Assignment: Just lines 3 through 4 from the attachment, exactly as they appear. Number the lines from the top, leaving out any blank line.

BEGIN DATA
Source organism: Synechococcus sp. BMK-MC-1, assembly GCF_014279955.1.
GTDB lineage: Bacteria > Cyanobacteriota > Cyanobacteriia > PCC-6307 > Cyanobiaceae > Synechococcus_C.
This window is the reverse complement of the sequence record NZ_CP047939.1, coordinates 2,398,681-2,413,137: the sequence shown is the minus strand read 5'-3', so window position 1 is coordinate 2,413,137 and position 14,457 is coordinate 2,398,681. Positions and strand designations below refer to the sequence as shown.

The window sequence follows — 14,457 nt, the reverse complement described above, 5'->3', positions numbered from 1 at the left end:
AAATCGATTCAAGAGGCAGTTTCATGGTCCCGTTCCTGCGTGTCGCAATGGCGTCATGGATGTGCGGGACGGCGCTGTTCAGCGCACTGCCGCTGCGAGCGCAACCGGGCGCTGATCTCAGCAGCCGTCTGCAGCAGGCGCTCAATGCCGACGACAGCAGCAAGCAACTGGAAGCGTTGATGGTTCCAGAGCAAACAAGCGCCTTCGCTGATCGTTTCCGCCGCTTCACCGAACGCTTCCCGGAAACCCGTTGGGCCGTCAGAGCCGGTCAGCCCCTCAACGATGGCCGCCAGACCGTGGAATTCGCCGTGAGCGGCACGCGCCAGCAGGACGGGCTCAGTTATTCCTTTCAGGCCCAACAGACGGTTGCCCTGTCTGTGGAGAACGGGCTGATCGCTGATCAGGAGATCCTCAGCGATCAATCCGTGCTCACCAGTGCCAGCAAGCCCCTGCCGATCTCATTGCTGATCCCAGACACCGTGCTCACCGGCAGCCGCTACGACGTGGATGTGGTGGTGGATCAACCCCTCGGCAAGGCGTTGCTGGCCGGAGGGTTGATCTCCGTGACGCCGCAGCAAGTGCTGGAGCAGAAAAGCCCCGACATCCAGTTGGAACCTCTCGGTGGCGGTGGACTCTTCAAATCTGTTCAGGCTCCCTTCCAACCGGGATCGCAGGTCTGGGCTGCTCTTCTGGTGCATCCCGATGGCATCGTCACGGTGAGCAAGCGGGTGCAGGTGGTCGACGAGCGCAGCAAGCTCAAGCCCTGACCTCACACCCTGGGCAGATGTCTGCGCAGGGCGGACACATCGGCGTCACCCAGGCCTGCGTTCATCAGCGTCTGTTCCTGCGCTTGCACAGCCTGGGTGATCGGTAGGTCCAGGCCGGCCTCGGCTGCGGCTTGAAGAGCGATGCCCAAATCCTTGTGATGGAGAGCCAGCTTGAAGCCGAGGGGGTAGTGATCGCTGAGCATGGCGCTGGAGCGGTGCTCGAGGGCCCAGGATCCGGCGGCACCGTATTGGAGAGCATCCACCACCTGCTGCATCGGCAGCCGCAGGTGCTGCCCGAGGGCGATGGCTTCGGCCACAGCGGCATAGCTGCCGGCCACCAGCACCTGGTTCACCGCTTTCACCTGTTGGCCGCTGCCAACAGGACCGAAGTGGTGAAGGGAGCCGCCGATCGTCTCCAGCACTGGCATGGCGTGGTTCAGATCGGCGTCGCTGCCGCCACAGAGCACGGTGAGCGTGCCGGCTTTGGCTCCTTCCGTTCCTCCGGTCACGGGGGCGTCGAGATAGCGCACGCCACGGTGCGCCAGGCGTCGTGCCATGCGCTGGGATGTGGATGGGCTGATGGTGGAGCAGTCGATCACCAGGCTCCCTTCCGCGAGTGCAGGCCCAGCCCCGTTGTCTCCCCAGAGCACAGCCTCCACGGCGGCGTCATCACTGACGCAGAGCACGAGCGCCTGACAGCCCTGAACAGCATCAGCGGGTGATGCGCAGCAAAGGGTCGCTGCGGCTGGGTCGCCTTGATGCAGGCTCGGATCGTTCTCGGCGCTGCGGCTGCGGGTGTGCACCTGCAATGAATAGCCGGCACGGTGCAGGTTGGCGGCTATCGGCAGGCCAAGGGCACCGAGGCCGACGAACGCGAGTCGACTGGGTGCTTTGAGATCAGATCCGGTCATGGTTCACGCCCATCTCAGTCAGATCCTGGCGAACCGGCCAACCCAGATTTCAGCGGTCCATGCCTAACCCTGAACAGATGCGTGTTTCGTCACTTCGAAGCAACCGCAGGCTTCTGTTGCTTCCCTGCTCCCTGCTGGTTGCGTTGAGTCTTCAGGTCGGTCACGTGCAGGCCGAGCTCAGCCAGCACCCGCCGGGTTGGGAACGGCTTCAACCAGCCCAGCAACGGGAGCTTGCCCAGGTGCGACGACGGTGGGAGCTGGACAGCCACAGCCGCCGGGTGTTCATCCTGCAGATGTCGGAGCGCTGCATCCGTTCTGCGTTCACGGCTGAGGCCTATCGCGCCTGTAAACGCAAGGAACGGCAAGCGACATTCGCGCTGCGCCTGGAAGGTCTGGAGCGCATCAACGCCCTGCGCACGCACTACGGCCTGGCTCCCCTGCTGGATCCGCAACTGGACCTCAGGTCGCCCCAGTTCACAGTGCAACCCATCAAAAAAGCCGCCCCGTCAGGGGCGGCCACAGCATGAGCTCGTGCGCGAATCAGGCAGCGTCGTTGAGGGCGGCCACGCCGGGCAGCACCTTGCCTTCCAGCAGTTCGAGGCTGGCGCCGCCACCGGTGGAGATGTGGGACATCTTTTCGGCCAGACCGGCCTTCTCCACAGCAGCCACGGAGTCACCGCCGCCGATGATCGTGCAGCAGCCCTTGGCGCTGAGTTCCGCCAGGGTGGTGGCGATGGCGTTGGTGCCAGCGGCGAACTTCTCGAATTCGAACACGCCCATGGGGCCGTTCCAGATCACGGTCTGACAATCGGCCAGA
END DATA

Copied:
This window is the reverse complement of the sequence record NZ_CP047939.1, coordinates 2,398,681-2,413,137: the sequence shown is the minus strand read 5'-3', so window position 1 is coordinate 2,413,137 and position 14,457 is coordinate 2,398,681. Positions and strand designations below refer to the sequence as shown.

The window sequence follows — 14,457 nt, the reverse complement described above, 5'->3', positions numbered from 1 at the left end: